Americans don’t usually draw that much of a distinction between the U.S. and Canada. After all, we both speak English, it’s easy to travel back and forth between the same countries, and we even share a lot of entertainers. The differences seem minute: a few cold weather sports, a penchant for saying “eh,” the metric system. But the Canadians have one difference from the United States that is a long way from tiny. They don’t believe in freedom of speech.
Last week, famed conservative columnist and firebrand Ann Coulter was set to visit the University of Ottawa. However, before she even set forth on Canadian soil, she was met with a warning. Not a request to be nice or to avoid offense, but a warning based on the power of the law.
In an email sent to Ms. Coulter on Friday…, Mr. Houle (the University Provost) wrote: “Our domestic laws, both provincial and federal, delineate freedom of expression (or “free speech”) in a manner that is somewhat different than the approach taken in the United States. I therefore encourage you to educate yourself, if need be, as to what is acceptable in Canada and to do so before your planned visit here.”
He continued, “Promoting hatred against any identifiable group would not only be considered inappropriate, but could in fact lead to criminal charges.”
After also mentioning defamation law, the provost wrote, “I therefore ask you, while you are a guest on our campus, to weigh your words with respect and civility in mind.”
Respect and civility are not bad things, but should they be enforced by threat of criminal charges? The Canadians clearly believe so. Notice the provost’s quotes around “free speech,” as if it is a quant concept that they don’t much buy into.
The limits on freedom of speech did not end there for Ms. Coulter and the people who wished to hear her speak. The federation of students barred a volunteer from putting up posters advertising her appearance. Her appearance was ultimately shut down by the police, who, instead of protecting her and her rights, chose to allow the protesters and rioters to control who is allowed to speak.
Ann Coulter is not the first to find herself on the wrong side of Canada’s restrictive speech laws. In 2006, Mark Steyn wrote an article in MacCleans magazine titled “The Future Belongs to Islam.” In American law, defamation, which is not protected by the First Amendment, only occurs if the speech in question is false. This is not the case in Canada, where Mr. Steyn was brought up on defamation charges before the Orwellian named Human Rights Commission. The charge: publishing anything that “discriminates against a person or group, or exposes them to hatred or contempt.” Although the charges were ultimately dropped, Mr. Steyn was forced to devote many months to defending himself against real criminal charges for doing nothing more than expressing his opinion. In Canada, the right not to be offended trumps the basic human right to free expression.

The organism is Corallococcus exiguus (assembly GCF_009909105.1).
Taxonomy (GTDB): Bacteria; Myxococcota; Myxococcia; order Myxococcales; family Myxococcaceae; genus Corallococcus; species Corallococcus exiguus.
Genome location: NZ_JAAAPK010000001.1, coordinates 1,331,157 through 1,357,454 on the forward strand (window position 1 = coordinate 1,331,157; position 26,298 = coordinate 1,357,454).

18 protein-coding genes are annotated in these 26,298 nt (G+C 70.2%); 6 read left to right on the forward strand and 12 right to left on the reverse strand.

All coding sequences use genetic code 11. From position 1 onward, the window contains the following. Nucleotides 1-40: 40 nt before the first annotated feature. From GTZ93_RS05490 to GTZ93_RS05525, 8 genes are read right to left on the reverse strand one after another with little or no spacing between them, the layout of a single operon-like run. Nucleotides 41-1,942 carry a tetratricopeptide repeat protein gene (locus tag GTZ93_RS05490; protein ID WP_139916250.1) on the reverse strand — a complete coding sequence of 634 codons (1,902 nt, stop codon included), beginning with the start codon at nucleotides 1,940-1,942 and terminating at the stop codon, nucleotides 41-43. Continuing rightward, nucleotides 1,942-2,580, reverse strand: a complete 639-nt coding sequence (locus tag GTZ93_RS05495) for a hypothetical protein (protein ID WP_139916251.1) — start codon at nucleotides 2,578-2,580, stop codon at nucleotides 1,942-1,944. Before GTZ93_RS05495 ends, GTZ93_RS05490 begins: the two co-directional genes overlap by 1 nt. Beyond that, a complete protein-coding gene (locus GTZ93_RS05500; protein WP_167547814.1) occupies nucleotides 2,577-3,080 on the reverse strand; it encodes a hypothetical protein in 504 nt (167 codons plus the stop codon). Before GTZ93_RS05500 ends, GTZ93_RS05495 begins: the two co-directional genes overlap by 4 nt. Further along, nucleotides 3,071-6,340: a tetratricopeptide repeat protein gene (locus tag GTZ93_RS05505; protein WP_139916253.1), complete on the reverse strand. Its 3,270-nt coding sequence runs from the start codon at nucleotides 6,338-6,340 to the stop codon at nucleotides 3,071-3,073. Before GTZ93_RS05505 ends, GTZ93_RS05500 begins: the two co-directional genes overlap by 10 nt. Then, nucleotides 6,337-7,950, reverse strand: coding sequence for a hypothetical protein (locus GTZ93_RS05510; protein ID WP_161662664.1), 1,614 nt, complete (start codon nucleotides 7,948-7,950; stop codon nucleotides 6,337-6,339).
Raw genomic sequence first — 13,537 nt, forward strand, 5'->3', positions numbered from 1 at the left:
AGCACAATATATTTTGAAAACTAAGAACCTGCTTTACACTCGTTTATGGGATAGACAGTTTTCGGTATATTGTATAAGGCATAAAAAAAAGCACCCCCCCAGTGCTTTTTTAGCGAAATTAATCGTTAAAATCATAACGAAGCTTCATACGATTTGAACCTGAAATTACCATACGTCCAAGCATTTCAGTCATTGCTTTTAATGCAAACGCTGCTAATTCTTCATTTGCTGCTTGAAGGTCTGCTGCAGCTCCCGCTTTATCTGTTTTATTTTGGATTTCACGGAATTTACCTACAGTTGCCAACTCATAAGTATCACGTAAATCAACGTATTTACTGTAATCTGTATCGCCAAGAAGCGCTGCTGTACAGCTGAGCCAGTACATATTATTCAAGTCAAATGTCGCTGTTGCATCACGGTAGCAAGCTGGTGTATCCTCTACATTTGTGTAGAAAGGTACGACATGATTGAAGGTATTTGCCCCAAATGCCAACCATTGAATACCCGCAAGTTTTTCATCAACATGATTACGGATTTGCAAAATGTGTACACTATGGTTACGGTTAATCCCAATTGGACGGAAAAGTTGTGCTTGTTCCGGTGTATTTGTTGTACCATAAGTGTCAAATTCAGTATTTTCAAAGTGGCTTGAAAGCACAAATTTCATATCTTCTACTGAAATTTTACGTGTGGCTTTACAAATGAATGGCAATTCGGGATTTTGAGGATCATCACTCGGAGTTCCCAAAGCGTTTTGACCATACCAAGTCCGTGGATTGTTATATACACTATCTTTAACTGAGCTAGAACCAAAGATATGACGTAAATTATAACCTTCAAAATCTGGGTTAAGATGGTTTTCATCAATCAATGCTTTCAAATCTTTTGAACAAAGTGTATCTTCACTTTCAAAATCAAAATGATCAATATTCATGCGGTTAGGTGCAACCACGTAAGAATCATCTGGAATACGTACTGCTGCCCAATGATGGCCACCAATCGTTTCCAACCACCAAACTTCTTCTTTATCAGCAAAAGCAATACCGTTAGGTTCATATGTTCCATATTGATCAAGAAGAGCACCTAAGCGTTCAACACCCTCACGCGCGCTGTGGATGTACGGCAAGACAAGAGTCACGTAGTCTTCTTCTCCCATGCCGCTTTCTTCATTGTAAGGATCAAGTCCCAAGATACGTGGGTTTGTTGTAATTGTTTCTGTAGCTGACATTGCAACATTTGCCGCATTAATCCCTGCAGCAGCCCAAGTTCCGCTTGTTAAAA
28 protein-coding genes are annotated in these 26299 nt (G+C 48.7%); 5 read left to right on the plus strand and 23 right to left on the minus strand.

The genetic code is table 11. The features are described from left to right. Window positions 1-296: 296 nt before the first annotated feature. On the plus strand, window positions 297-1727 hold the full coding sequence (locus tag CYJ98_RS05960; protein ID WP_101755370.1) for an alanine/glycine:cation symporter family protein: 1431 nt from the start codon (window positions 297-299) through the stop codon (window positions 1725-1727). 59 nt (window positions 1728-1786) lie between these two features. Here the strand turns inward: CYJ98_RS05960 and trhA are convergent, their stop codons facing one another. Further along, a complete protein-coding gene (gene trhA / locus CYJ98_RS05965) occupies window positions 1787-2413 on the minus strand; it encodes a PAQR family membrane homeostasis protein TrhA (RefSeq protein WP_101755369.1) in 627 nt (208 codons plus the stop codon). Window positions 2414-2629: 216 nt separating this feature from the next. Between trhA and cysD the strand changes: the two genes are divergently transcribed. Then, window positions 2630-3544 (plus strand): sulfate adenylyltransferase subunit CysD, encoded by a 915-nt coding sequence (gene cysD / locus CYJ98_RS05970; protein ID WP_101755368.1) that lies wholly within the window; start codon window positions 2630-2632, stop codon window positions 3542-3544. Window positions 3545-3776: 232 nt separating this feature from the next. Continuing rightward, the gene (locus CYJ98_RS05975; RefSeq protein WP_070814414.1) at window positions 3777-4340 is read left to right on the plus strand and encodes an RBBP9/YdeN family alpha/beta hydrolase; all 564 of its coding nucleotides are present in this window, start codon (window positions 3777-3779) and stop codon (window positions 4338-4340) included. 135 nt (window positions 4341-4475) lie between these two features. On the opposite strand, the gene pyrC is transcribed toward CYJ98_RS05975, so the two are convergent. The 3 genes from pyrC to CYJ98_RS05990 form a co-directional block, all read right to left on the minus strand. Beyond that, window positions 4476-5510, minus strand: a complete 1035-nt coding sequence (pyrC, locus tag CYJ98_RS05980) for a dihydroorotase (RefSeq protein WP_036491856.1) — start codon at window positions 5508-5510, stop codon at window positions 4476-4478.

Now, I happen to enjoy Ms. Coulter’s wit, although I understand that many of her comments sound ugly to those with little sense of humor. I think Mark Styne’s writing is often nothing short of brilliant. But, even for those who don’t, the good, freedom-loving American can start off with “I don’t agree with what that person says. . .” but finish with a strong defense of that person’s right to speak.
In Canada, they value civility over our most basic freedom. Susan Cole, from newspaper Toronto Now, explained in an interview with Fox News:
“We don’t have that same political culture here in (Canada)….We don’t have a 1st Amendment, we don’t have a religion of free speech.” …
“Students sign off on all kinds of agreements as to how they’ll behave on campus, in order to respect diversity, equity, all of the values that Canadians really care about. Those are the things that drive our political culture. Not freedoms, not rugged individualism, not free speech. It’s different, and for us, it works.”
Given the choice between freedom and civility, I’ll take freedom every time.